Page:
Saturday, December 7, 2013

Death of the Body by Rick Chiantaretto

Crossing Death #1
"I grew up in a world of magic. By the time I was ten I understood nature, talked to the trees, and listened to the wind. When the kingdom of men conquered my town, I was murdered by one of my own—the betrayer of my kind. But I didn't stay dead.
I woke to find myself in a strange new world called Los Angeles. The only keys to the life I remembered were my father’s ring, my unique abilities, and the onslaught of demons that seemed hell-bent on finding me. Now I must find out who I really am, protect my friends, and get back to my beloved hometown of Orenda."

I was given the opportunity to receive and review an ARC of this book. I am still a little on the fence about this book to be honest. I finished it a couple days ago, and I have spent that time mulling over what I just read, and how I feel about this book.

It was in no way a "bad" book, it just flows differently than most book. It starts with our main character, Edmund, as a ten-year-old and ends with him being 21. The thing that is odd about this is, that he remains just as mature at the end as he is at the beginning. Not to say that he behaves like a 10-year-old when he's 21, but more the other way around. I still am also trying to grasp what genre this book it. It falls in the Paranormal/fantasy genre, but there is also a good dose of darkness in this book. Not something for young teens that's for sure, at least in my opinion. There's a bit of some pretty sick gore.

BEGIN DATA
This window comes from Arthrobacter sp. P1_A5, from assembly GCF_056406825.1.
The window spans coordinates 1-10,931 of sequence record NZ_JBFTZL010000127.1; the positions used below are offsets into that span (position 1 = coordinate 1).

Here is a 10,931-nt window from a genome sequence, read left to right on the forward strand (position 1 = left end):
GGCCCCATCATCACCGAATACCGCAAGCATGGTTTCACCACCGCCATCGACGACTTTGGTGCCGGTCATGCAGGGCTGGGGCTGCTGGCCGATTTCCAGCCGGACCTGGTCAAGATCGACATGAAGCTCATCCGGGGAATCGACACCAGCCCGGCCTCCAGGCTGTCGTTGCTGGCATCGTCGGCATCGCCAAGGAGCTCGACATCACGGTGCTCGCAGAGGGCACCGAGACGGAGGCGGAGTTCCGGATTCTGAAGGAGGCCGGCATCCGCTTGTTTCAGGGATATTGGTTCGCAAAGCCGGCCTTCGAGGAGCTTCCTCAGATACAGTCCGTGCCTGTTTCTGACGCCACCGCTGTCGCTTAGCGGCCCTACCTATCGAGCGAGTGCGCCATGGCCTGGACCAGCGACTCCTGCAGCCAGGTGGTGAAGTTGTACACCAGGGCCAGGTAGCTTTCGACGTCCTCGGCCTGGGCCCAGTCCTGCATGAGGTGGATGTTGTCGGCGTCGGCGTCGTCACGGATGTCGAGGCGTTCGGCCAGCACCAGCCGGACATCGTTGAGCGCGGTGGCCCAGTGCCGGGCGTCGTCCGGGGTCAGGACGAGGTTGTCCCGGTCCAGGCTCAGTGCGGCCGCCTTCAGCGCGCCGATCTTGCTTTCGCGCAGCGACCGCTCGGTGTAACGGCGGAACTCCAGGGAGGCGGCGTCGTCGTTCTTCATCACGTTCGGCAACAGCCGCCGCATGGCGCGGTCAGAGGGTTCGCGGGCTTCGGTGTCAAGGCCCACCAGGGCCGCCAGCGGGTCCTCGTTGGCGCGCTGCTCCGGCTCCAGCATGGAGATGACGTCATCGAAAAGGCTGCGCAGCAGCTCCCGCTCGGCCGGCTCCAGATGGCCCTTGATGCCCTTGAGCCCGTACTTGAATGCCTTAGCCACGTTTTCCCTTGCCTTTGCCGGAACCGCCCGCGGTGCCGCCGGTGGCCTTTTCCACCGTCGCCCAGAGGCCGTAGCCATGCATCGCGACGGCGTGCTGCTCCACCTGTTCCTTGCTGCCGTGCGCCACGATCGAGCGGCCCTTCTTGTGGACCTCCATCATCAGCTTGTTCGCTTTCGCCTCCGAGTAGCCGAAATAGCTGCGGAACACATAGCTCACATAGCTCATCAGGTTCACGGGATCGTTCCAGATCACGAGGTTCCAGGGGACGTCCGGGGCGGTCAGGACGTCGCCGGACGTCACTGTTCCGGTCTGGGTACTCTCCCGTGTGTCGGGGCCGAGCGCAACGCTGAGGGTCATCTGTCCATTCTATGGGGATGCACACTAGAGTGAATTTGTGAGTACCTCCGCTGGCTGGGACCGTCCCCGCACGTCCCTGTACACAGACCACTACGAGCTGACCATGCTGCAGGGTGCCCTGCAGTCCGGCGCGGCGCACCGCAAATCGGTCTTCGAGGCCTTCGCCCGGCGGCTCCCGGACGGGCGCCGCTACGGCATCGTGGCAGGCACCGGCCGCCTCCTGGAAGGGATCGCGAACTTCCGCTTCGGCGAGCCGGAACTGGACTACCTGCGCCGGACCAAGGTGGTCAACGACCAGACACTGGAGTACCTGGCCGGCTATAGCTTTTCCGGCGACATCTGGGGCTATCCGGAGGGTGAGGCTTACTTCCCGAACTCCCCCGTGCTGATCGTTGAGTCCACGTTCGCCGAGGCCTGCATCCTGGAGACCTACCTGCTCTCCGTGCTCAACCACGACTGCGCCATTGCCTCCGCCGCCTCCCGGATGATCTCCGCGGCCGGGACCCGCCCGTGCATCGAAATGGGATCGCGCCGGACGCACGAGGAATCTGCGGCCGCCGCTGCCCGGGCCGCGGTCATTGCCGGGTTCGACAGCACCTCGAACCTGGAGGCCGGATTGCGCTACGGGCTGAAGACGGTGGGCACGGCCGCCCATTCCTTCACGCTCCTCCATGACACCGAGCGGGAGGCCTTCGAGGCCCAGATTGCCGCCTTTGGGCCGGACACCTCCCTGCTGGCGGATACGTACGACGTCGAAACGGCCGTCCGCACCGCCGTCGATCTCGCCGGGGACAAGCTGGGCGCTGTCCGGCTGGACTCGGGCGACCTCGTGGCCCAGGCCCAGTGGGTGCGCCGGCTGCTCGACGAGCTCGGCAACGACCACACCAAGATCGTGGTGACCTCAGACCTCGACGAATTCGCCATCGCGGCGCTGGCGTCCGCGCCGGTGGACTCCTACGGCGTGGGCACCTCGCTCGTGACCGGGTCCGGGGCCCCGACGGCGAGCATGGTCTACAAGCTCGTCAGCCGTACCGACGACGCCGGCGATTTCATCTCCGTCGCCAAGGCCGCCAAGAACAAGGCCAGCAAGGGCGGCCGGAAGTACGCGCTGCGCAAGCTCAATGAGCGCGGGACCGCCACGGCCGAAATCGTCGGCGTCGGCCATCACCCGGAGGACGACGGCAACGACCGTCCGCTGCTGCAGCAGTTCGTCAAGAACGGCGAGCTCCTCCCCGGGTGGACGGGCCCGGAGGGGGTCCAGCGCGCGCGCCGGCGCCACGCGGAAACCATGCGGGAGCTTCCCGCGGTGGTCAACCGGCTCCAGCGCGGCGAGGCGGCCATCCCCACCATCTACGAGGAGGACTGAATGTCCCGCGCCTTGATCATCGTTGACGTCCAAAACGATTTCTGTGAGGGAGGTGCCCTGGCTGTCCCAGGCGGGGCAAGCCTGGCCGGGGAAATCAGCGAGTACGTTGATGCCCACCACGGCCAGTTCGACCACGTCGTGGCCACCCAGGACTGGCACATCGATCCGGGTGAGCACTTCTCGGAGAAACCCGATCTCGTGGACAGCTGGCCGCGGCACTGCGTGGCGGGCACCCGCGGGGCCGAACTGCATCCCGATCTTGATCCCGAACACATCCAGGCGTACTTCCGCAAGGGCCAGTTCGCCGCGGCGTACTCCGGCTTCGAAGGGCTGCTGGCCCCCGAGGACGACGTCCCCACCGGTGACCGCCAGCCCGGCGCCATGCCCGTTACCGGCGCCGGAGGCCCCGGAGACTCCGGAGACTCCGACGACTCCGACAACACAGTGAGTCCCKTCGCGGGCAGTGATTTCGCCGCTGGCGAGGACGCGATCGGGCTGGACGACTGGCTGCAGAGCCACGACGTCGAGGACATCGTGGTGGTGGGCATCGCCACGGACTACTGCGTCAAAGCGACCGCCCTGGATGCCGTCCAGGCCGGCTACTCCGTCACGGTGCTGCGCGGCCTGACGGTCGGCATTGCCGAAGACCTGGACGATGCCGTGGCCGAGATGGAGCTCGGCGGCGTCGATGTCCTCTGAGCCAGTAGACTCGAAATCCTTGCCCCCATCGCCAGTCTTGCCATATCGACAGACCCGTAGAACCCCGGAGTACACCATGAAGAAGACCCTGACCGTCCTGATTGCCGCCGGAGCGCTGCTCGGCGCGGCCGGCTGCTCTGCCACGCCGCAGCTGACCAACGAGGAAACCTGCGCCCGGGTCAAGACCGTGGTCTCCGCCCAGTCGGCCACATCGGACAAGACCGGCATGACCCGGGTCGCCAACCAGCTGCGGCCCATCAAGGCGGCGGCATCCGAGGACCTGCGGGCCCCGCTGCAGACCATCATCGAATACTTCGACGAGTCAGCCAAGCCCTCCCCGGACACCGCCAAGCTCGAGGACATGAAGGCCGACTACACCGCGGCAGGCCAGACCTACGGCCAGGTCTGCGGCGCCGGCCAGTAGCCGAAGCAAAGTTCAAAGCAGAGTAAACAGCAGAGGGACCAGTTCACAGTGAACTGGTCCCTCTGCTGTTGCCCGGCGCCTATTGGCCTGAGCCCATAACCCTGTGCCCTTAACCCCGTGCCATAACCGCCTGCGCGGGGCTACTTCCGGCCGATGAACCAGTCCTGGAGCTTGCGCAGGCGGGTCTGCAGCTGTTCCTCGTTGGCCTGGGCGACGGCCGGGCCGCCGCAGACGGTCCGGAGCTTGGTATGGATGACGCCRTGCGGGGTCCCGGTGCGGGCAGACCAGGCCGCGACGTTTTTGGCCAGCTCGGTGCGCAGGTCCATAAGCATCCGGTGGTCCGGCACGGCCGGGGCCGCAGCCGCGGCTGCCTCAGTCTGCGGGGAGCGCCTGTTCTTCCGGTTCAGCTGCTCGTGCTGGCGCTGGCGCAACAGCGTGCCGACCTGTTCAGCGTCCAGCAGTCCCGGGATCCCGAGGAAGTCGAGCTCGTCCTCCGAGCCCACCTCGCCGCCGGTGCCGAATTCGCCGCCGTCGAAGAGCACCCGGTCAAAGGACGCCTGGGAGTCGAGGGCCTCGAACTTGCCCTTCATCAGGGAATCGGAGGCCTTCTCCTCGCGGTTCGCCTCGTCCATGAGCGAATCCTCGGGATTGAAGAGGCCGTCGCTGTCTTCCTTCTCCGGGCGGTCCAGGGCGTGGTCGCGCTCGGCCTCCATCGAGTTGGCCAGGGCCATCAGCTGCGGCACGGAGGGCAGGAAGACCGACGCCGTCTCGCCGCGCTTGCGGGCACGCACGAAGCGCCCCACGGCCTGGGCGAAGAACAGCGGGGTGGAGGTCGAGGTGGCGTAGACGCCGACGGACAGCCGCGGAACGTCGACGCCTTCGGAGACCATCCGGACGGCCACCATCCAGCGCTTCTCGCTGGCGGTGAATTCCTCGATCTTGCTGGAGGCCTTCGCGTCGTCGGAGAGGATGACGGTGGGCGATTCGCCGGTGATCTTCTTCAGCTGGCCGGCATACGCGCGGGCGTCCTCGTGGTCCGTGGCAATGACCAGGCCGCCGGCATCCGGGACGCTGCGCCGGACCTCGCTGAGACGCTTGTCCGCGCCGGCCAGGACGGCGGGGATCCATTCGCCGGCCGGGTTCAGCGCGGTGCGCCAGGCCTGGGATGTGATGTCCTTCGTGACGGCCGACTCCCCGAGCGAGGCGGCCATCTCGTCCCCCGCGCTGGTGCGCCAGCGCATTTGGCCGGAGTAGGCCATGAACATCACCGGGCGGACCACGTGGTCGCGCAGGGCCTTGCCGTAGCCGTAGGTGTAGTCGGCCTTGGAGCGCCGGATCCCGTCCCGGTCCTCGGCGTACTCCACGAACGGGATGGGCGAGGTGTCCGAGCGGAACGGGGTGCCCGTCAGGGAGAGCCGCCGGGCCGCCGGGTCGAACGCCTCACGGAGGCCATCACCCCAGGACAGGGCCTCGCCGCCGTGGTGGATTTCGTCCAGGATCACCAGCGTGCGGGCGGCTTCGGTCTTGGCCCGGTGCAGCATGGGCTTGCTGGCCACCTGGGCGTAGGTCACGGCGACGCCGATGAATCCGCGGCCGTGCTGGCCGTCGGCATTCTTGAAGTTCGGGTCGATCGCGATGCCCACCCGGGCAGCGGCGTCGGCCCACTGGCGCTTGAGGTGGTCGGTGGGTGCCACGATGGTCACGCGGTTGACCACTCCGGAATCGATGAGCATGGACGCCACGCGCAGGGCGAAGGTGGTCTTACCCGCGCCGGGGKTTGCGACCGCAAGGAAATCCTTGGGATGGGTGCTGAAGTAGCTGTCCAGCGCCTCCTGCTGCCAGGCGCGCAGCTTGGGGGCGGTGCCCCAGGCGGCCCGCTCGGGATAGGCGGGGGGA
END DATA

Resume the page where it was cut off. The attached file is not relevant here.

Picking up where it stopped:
Another thing that I think some people might not like about this book is how it rips on religion as a whole. It's not just the Christian religions that are mocked, but most all of them. If someone is easily offended at having their beliefs mocked, then this book really isn't for you.

One small thing that I really didn't catch onto, until it was flat out said, was that one of the supporting characters is gay. I didn't know the character is gay until the part in the book when he flat out says he was having sex with a dude, it was established that he was a horn dog but I just assumed that he was a straight horn dog.  It's not that the character being gay bothers me, its just that it was never really even hinted at in the first place, or maybe it was and I just didn't catch it.

Another thing that I am  hoping/assuming will have importance in future books is the romance that was set up between the main character, Edmund, and Xia (the cousin of his Japanese Dorm-mate). The way it was set up, and they way that it progresses and "ends" makes me assume that their love is supposed to be important on some level. Men who write romances into their books generally don't unless it's going to be important on some level. Especially in a book like this one where love is not the focus of the story in any way. I will be reading the next book, the way this one ended makes it impossible for me to not want to know what's going to happen.  Its so damn confusing and interesting it has made me curious, and now I need to know where this story is going.

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